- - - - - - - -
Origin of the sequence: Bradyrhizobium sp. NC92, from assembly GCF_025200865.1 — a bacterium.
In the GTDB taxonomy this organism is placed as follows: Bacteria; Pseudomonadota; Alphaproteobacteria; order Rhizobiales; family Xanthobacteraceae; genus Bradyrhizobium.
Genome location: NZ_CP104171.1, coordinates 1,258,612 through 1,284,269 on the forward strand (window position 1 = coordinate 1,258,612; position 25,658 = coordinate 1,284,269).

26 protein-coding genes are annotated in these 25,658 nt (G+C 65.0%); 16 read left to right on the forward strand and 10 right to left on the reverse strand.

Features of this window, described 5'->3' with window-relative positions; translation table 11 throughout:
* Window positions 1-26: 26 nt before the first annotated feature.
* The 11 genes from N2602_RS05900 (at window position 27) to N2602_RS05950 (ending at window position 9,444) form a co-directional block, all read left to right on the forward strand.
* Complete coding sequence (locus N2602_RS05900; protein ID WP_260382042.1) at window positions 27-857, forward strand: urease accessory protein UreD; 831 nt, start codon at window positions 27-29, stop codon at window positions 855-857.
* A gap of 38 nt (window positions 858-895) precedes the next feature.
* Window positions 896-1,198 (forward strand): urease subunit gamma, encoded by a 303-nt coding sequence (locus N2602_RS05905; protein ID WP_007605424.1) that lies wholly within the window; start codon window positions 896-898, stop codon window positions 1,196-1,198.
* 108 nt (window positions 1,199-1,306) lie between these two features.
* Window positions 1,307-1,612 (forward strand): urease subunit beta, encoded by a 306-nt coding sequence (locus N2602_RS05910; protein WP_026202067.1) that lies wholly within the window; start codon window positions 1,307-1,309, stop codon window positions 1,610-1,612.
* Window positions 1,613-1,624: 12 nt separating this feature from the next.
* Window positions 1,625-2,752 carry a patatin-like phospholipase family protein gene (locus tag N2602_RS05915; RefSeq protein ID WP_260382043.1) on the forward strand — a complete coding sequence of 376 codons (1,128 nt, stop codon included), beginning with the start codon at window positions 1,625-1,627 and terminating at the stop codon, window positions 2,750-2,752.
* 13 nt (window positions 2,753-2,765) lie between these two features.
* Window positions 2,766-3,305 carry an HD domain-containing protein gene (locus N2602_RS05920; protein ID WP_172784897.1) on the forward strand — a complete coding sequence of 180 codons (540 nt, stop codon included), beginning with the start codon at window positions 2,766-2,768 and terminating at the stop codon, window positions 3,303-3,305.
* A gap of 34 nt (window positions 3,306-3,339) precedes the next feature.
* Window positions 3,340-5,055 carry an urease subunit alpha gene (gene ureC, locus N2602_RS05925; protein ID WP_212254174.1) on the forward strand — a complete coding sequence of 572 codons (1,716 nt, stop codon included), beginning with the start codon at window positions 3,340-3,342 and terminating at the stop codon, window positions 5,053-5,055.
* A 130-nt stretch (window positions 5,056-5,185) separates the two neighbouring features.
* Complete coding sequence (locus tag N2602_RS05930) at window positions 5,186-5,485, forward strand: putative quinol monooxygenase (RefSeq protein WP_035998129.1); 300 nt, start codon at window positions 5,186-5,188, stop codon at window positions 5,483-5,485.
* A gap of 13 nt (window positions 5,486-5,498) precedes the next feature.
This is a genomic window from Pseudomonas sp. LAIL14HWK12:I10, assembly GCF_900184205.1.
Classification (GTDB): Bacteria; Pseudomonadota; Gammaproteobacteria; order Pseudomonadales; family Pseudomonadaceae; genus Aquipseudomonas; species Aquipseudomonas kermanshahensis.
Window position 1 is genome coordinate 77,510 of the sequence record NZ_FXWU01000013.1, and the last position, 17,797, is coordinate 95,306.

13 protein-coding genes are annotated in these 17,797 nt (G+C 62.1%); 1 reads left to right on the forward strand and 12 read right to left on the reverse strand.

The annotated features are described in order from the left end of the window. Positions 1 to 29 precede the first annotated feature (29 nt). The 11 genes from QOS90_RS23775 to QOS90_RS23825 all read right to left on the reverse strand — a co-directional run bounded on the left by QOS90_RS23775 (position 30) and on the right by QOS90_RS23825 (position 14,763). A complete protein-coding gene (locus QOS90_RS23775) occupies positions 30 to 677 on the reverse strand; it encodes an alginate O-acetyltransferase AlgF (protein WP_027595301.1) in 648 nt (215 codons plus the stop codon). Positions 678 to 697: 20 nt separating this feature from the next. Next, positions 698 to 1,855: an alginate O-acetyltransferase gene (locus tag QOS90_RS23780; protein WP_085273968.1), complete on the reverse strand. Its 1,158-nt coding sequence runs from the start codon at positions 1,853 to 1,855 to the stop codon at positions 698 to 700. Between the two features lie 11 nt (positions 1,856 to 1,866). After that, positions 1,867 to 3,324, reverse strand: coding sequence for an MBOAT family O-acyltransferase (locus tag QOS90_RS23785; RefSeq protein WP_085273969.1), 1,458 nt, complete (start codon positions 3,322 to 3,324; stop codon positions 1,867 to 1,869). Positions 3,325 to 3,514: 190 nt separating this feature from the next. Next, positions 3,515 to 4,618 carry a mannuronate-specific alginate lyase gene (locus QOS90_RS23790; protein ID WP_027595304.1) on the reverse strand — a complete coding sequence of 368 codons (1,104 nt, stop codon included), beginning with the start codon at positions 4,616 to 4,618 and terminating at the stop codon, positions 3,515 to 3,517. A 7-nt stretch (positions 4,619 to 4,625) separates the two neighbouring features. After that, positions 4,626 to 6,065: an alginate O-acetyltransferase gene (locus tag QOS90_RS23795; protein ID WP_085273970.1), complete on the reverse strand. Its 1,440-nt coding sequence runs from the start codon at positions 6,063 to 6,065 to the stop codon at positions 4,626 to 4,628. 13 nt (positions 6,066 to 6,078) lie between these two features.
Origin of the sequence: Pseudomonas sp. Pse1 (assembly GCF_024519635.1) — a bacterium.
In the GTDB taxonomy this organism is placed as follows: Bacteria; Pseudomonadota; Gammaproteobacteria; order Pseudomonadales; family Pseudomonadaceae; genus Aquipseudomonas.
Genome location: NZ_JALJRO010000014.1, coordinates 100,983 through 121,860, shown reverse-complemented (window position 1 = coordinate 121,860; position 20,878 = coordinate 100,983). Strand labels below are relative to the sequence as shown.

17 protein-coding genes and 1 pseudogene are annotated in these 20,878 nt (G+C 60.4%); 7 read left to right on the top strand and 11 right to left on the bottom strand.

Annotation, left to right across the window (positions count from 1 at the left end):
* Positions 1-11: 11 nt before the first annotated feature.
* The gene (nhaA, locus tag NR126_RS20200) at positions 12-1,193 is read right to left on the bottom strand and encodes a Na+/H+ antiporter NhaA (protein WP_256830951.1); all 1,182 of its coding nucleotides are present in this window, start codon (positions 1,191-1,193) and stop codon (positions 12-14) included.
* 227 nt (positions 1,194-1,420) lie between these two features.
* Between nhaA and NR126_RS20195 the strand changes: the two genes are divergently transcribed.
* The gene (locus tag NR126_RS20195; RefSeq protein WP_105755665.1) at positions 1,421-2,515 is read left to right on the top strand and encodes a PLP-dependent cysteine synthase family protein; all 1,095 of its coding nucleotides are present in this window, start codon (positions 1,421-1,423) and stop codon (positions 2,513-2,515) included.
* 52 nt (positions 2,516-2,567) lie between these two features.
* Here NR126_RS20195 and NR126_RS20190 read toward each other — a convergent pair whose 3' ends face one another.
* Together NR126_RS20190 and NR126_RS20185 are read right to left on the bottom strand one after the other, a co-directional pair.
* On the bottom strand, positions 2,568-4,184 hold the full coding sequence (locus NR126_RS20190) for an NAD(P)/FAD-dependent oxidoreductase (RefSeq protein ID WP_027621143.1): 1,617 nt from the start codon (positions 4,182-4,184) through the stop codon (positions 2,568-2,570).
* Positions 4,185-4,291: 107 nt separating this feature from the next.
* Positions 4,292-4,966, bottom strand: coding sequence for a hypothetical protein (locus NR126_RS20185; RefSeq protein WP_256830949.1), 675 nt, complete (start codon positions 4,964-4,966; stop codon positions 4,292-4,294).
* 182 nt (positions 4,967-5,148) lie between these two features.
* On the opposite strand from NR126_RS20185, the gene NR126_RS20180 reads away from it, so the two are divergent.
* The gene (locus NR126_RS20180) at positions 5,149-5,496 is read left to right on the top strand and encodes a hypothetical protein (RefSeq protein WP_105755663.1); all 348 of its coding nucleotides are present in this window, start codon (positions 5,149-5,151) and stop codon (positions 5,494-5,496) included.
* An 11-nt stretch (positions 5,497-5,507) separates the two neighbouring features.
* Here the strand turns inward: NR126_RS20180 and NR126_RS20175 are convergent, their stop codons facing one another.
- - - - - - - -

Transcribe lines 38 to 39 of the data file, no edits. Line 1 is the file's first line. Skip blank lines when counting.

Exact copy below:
* Here NR126_RS20195 and NR126_RS20190 read toward each other — a convergent pair whose 3' ends face one another.
* Together NR126_RS20190 and NR126_RS20185 are read right to left on the bottom strand one after the other, a co-directional pair.